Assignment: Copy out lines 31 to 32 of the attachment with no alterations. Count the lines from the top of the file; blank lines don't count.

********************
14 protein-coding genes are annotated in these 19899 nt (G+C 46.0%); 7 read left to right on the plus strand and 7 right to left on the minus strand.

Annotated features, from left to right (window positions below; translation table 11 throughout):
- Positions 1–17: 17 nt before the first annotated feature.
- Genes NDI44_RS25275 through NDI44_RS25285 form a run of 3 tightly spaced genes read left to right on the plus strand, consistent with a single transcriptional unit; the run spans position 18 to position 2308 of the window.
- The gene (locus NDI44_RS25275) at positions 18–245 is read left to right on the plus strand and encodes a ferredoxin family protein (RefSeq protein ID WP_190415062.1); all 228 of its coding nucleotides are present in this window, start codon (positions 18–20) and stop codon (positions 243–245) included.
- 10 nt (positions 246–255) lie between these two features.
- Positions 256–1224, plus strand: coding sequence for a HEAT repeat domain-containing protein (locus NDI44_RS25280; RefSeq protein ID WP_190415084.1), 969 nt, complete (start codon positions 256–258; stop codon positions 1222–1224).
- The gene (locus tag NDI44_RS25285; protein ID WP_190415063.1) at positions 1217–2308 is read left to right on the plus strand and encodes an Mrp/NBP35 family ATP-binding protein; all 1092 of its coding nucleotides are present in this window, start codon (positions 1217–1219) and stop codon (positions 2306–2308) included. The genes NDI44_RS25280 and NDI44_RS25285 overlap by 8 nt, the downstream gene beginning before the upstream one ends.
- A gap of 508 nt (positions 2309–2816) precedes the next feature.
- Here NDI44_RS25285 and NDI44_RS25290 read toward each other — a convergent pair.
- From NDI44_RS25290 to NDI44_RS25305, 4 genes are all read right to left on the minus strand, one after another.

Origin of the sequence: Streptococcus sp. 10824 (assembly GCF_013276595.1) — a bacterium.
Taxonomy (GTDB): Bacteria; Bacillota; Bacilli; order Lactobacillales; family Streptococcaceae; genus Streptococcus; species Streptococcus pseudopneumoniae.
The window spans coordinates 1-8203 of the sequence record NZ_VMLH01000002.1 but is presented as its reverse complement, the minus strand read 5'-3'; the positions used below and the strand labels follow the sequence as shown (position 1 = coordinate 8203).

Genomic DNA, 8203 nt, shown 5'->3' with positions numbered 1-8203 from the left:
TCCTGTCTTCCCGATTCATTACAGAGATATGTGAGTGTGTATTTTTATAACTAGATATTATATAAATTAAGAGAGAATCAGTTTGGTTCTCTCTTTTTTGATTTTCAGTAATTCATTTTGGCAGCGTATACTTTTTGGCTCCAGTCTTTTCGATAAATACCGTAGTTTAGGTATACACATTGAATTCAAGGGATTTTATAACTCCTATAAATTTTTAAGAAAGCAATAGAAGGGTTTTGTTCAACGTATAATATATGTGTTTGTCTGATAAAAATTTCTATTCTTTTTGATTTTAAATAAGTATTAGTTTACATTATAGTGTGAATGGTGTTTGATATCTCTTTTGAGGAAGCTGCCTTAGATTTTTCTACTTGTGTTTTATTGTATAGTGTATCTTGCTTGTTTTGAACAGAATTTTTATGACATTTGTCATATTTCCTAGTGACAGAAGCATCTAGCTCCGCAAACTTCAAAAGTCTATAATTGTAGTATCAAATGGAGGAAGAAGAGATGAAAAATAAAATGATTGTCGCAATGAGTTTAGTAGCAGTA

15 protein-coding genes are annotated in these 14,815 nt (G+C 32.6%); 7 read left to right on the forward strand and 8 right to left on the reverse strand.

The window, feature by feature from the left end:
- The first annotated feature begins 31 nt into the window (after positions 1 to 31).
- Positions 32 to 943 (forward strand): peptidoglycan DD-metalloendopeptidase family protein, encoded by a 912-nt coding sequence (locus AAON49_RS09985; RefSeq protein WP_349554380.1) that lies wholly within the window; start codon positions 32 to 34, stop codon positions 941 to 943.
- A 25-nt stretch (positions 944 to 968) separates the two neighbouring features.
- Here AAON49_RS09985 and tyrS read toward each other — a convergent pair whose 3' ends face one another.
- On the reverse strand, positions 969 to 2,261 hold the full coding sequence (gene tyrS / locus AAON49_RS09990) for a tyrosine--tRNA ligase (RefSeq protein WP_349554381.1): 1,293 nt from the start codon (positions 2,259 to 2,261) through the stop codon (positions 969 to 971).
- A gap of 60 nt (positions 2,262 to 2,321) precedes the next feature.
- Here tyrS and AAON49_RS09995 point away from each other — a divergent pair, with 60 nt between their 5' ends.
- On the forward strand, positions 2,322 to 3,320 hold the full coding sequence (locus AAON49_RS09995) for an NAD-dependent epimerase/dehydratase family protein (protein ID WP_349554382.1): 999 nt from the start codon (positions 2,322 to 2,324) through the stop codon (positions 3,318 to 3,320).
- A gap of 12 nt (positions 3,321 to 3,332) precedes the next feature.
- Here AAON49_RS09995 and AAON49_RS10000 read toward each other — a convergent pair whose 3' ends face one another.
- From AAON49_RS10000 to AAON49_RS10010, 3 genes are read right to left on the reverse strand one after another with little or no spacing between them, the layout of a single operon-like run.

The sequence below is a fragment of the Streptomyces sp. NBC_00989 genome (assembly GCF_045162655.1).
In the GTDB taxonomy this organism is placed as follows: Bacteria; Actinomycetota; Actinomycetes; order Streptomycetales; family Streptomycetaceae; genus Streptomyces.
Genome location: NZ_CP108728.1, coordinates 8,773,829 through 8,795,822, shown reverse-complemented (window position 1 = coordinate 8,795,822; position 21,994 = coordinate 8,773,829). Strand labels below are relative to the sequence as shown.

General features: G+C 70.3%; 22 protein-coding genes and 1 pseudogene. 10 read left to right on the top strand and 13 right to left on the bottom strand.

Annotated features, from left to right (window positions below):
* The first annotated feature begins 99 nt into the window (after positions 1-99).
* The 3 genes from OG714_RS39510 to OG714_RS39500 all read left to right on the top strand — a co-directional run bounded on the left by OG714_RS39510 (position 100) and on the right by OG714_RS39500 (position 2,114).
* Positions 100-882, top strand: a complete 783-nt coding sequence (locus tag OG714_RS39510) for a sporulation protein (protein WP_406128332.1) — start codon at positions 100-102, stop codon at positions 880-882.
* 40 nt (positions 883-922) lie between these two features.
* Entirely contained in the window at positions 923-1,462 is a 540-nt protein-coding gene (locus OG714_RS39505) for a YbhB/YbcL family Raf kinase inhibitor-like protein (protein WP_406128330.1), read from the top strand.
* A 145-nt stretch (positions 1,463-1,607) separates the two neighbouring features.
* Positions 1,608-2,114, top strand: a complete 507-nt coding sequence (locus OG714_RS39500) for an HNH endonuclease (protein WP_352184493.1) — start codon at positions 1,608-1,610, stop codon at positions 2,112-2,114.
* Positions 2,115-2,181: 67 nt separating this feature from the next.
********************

In the GTDB taxonomy this organism is placed as follows: Bacteria; Actinomycetota; Actinomycetes; order Streptomycetales; family Streptomycetaceae; genus Streptomyces.
Genome location: NZ_CP108728.1, coordinates 8,773,829 through 8,795,822, shown reverse-complemented (window position 1 = coordinate 8,795,822; position 21,994 = coordinate 8,773,829). Strand labels below are relative to the sequence as shown.